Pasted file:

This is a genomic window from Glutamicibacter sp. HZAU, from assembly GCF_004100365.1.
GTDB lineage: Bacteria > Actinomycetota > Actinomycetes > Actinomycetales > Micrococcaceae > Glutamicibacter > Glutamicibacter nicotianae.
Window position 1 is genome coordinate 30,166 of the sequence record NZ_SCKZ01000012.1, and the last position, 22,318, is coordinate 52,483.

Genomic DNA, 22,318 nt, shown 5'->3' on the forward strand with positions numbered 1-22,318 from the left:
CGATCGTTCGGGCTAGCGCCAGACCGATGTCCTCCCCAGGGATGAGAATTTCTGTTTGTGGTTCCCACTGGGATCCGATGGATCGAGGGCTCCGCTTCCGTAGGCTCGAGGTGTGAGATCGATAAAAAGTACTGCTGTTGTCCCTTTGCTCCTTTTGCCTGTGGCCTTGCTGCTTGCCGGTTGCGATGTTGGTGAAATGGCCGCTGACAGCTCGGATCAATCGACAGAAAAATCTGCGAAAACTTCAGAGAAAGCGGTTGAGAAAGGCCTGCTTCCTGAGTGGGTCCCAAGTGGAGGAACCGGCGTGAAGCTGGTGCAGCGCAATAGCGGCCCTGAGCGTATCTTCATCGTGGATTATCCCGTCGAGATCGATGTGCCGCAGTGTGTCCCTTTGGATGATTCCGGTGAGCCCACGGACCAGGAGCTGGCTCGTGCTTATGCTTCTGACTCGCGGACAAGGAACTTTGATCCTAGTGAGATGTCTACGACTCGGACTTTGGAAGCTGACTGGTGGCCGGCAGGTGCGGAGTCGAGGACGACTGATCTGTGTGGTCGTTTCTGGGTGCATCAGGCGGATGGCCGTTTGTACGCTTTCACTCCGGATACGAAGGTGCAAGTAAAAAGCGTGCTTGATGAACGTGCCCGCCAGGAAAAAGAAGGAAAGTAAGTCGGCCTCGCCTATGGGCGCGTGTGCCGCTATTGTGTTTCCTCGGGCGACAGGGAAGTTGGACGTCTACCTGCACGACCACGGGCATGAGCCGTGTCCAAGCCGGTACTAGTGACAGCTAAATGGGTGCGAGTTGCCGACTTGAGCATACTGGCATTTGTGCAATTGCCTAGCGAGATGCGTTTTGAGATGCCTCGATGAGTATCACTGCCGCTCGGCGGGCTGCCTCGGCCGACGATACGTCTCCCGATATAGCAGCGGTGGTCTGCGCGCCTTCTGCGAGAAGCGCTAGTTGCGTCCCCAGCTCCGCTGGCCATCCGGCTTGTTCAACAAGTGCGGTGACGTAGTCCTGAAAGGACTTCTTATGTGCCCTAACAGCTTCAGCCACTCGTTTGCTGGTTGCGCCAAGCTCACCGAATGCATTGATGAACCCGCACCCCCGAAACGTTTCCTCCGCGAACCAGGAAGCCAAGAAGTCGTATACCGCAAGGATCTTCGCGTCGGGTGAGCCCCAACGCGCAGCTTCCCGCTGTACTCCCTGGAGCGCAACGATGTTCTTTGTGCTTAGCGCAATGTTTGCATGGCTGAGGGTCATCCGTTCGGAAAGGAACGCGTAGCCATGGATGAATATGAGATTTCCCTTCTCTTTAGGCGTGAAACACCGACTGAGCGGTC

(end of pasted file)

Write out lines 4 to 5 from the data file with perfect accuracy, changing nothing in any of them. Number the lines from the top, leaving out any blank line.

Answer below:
Genomic DNA, 22,318 nt, shown 5'->3' on the forward strand with positions numbered 1-22,318 from the left:
CGATCGTTCGGGCTAGCGCCAGACCGATGTCCTCCCCAGGGATGAGAATTTCTGTTTGTGGTTCCCACTGGGATCCGATGGATCGAGGGCTCCGCTTCCGTAGGCTCGAGGTGTGAGATCGATAAAAAGTACTGCTGTTGTCCCTTTGCTCCTTTTGCCTGTGGCCTTGCTGCTTGCCGGTTGCGATGTTGGTGAAATGGCCGCTGACAGCTCGGATCAATCGACAGAAAAATCTGCGAAAACTTCAGAGAAAGCGGTTGAGAAAGGCCTGCTTCCTGAGTGGGTCCCAAGTGGAGGAACCGGCGTGAAGCTGGTGCAGCGCAATAGCGGCCCTGAGCGTATCTTCATCGTGGATTATCCCGTCGAGATCGATGTGCCGCAGTGTGTCCCTTTGGATGATTCCGGTGAGCCCACGGACCAGGAGCTGGCTCGTGCTTATGCTTCTGACTCGCGGACAAGGAACTTTGATCCTAGTGAGATGTCTACGACTCGGACTTTGGAAGCTGACTGGTGGCCGGCAGGTGCGGAGTCGAGGACGACTGATCTGTGTGGTCGTTTCTGGGTGCATCAGGCGGATGGCCGTTTGTACGCTTTCACTCCGGATACGAAGGTGCAAGTAAAAAGCGTGCTTGATGAACGTGCCCGCCAGGAAAAAGAAGGAAAGTAAGTCGGCCTCGCCTATGGGCGCGTGTGCCGCTATTGTGTTTCCTCGGGCGACAGGGAAGTTGGACGTCTACCTGCACGACCACGGGCATGAGCCGTGTCCAAGCCGGTACTAGTGACAGCTAAATGGGTGCGAGTTGCCGACTTGAGCATACTGGCATTTGTGCAATTGCCTAGCGAGATGCGTTTTGAGATGCCTCGATGAGTATCACTGCCGCTCGGCGGGCTGCCTCGGCCGACGATACGTCTCCCGATATAGCAGCGGTGGTCTGCGCGCCTTCTGCGAGAAGCGCTAGTTGCGTCCCCAGCTCCGCTGGCCATCCGGCTTGTTCAACAAGTGCGGTGACGTAGTCCTGAAAGGACTTCTTATGTGCCCTAACAGCTTCAGCCACTCGTTTGCTGGTTGCGCCAAGCTCACCGAATGCATTGATGAACCCGCACCCCCGAAACGTTTCCTCCGCGAACCAGGAAGCCAAGAAGTCGTATACCGCAAGGATCTTCGCGTCGGGTGAGCCCCAACGCGCAGCTTCCCGCTGTACTCCCTGGAGCGCAACGATGTTCTTTGTGCTTAGCGCAATGTTTGCATGGCTGAGGGTCATCCGTTCGGAAAGGAACGCGTAGCCATGGATGAATATGAGATTTCCCTTCTCTTTAGGCGTGAAACACCGACTGAGCGGTC